Description of problem:
I have seen this happen on several machines.
The sssd_be launches krb5_child to communicate with the Kerberos server. If krb5_child does not return a reply within the timeout period (default 15 seconds), sssd_be will kill the child and restart it.
The problem is that from the krb5 server it is apparent that the request is being made and answered within the first second most of the time. However, sssd_be never seems to get the message.
A more detailed analysis shows that handle_child_step does get called. It closes the output file descriptor for krb5_child, which immediately exits at that point. However, handle_child_done is never called.
The impact is greatest after the credentials expire (or if the password was entered wrong to begin with), when it begins sending invalid creds to the krb5 server, which responds by locking out the user after a certain number of attempts.
Version-Release number of selected component (if applicable):
It happens at random intervals, possibly less than a day after the previous occurrence or possibly up to a week or two. So far no definite cause has been found.
Steps to Reproduce:
Unfortunately, I don't know yet. For starters though, leave the krb5_auth_timeout at its default.
krb5_child is constantly restarted, eventually locking out a user.
Credentials or error message received from krb5 server and passed through sssd to the originating process.
If krb5_child is sending its response but the sssd_be process never receives it, it could be indicative of a bug within libtevent, upon which sssd relies.
Setting krb5_auth_timeout to a large value, say 3600, will at least mitigate the password lockout problem (for us). However, it is yet to be seen whether or not this is a viable workaround for the whole problem.
If handle_child_done() is never called would mean that the child never answered.
Daniel, do you have logs available? Especially the /var/log/sssd/sssd_$domain.log and /var/log/sssd/krb5_child.log are of interest.
You can generate logs by putting debug_level = 7 (or higher) into the domain section of sssd.conf
Created attachment 565700 [details]
sssd_default logging (sanitized)
Here is the sssd_default log. There are no krb5_child logs to speak of because when krb5_child is killed with -9, it apparently fails to add any logging.
Just to clarify, I know that krb5_child finished its job because I was watching the network with WireShark while krb5_child was being restarted every 15 seconds.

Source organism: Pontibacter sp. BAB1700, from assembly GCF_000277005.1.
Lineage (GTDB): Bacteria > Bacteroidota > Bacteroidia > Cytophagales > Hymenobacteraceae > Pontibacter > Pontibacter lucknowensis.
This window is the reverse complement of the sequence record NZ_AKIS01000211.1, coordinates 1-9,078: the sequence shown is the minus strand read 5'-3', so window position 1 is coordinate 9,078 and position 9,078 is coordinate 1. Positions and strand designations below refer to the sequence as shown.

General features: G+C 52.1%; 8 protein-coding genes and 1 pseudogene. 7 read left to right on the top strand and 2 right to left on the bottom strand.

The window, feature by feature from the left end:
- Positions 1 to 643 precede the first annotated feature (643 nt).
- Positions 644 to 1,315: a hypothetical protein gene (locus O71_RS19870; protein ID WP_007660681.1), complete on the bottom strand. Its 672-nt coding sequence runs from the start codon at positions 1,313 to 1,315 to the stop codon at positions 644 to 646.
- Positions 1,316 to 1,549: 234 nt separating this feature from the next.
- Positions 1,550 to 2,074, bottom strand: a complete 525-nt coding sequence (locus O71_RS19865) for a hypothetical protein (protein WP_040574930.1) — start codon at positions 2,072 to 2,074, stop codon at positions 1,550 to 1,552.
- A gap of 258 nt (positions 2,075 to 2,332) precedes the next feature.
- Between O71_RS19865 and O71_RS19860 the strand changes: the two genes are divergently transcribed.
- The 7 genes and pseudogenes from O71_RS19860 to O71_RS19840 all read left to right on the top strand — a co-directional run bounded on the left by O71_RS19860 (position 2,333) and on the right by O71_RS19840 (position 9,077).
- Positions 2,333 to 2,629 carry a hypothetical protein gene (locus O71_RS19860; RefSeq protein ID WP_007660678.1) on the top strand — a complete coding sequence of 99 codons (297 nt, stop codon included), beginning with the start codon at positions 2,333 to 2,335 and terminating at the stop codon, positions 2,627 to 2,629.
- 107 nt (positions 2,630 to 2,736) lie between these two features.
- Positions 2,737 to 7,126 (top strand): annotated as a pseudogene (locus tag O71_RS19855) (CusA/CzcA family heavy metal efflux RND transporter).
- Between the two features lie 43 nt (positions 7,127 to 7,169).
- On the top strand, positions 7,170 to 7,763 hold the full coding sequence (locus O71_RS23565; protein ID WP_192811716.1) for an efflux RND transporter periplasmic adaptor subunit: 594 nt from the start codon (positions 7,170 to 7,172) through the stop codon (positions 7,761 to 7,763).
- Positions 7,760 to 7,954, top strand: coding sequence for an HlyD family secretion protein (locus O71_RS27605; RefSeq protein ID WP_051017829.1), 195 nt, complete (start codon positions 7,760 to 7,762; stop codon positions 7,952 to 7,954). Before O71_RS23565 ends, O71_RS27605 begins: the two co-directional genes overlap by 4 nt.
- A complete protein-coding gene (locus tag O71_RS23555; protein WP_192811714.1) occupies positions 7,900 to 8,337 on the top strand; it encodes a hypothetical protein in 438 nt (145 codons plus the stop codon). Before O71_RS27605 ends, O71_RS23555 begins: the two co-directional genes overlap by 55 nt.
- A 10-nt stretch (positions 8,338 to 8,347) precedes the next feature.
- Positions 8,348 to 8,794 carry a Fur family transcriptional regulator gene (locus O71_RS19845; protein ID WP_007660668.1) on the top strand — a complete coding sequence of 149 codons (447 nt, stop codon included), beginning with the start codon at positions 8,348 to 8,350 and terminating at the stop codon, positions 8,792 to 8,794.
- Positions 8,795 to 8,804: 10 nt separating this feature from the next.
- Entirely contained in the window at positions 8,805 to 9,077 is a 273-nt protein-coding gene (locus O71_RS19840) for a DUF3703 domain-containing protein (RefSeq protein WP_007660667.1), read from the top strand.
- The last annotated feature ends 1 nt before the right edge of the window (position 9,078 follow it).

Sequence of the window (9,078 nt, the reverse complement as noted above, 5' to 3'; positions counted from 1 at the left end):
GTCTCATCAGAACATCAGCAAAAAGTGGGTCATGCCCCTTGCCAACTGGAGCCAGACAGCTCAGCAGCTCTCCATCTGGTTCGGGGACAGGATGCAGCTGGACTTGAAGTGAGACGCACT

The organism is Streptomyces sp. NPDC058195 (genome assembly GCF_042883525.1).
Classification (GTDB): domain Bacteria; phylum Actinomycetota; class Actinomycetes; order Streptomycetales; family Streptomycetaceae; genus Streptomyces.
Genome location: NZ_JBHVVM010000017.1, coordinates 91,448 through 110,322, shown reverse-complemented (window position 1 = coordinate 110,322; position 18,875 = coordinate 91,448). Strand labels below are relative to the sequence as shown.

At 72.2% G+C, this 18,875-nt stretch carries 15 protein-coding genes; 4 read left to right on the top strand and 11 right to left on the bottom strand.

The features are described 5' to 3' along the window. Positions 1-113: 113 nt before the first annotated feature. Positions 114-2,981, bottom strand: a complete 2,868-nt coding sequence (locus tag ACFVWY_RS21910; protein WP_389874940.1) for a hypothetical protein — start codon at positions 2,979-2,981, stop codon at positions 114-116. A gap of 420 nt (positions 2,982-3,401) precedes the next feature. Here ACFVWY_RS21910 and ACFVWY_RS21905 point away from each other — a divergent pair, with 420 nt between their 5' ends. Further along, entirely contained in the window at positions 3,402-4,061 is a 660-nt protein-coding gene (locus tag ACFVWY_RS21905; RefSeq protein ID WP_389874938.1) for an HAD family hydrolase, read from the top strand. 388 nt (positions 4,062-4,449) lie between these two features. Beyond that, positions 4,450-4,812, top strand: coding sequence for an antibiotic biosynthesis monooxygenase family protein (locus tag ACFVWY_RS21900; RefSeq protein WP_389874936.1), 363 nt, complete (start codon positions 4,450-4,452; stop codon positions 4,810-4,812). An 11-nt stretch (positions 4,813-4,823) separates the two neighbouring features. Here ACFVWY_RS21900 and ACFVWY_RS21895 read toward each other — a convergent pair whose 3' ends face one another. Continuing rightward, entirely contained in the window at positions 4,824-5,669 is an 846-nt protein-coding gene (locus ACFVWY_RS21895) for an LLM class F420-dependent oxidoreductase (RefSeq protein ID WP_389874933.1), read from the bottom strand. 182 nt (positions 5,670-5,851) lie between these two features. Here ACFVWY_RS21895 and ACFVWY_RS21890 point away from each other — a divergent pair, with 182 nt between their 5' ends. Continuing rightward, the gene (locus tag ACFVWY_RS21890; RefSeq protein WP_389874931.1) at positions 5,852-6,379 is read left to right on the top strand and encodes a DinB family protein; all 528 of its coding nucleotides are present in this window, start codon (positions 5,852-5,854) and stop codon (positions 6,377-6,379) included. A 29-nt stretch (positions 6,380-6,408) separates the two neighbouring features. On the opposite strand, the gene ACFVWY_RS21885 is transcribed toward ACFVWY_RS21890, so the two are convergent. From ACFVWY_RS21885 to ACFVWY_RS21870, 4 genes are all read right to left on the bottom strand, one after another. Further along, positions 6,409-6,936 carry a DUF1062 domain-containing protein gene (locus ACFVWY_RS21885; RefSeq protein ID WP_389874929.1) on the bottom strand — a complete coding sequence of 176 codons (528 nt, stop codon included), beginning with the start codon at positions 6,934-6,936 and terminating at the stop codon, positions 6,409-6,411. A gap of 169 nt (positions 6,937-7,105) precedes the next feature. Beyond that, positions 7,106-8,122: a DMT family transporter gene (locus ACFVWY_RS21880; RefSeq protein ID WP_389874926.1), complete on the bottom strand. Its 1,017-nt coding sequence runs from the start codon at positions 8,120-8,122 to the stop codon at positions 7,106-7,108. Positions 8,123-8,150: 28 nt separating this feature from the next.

Thank you for providing the logs, Daniel. I identified the cause of the infinite loop from them, which is now being tracked in the upstream ticket #1214.
However, I'm concerned about the empty krb5_child.log. Even if the child is killed with a signal, it should always log at least a level-7 debug message saying "krb5_child started.". I'll look into reproducing that issue locally.
(In reply to comment #6)
> However, I'm concerned about the empty krb5_child.log. Even if the child is
> killed with a signal, it should always log at least a level-7 debug message
> saying "krb5_child started.". I'll look into reproducing that issue locally.
There was actually a small bug where we would set up debugging to file *after* we attempted to print the "krb5_child started." message.
There are also no tracing DEBUG messages in the child code, only error reporting, so unless there was an error, the child process might really not log anything..I suspect that was your case, the child called a blocking krb5 function, hang there, was killed by the responder without having a chance to log any error.
That's plausible. In my case Wireshark showed that the KRB5 request was sent and a reply received. And once the sssd backend closed its send pipe, krb5_child seemed to exit normally.
Please add steps to reproduce this issue
(In reply to comment #9)
> Please add steps to reproduce this issue
The process of connecting to the server must take at least 30 seconds, which is the (currently hardcoded) interval after which we reset the status of a server.
This could be achieved by putting two krb5 servers into the fail over list, setting the krb5_auth_timeout to, say, 20 seconds and starting a firewall with DROP rules on the servers. The authentication should take 40 seconds, after which the status of the first server would be reset and authentication would cycle.
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Cause: A status of a server in the SSSD server list is reset after 30 seconds to allow retries. If a full cycle over the server list took more than 30 seconds, the cycle would start again
Consequence: SSSD deployments using large server fail over lists might loop indefinitely
Fix: The SSSD was fixed to only loop over the fail over list once
Result: If the SSSD tries all the servers in the fail over list without succeeding, the operation always fails.
Tested before fix:
The first server status is always reset.
With the patch (sssd-1.8.0-23.el6):
The cycle doesn't restart. The last server status is reset.
Verified in version:
# rpm -qi sssd | head
Name : sssd Relocations: (not relocatable)
Version : 1.8.0 Vendor: Red Hat, Inc.
Release : 23.el6 Build Date: Fri 20 Apr 2012 11:30:39 PM IST
Install Date: Mon 23 Apr 2012 08:48:40 PM IST Build Host: x86-003.build.bos.redhat.com
Group : Applications/System Source RPM: sssd-1.8.0-23.el6.src.rpm
Size : 7874744 License: GPLv3+
Signature : (none)
Packager : Red Hat, Inc. <http://bugzilla.redhat.com/bugzilla>
URL : http://fedorahosted.org/sssd/
Summary : System Security Services Daemon
Since the problem described in this bug report should be
resolved in a recent advisory, it has been closed with a
resolution of ERRATA.
For information on the advisory, and where to find the updated
files, follow the link below.
If the solution does not work for you, open a new bug report.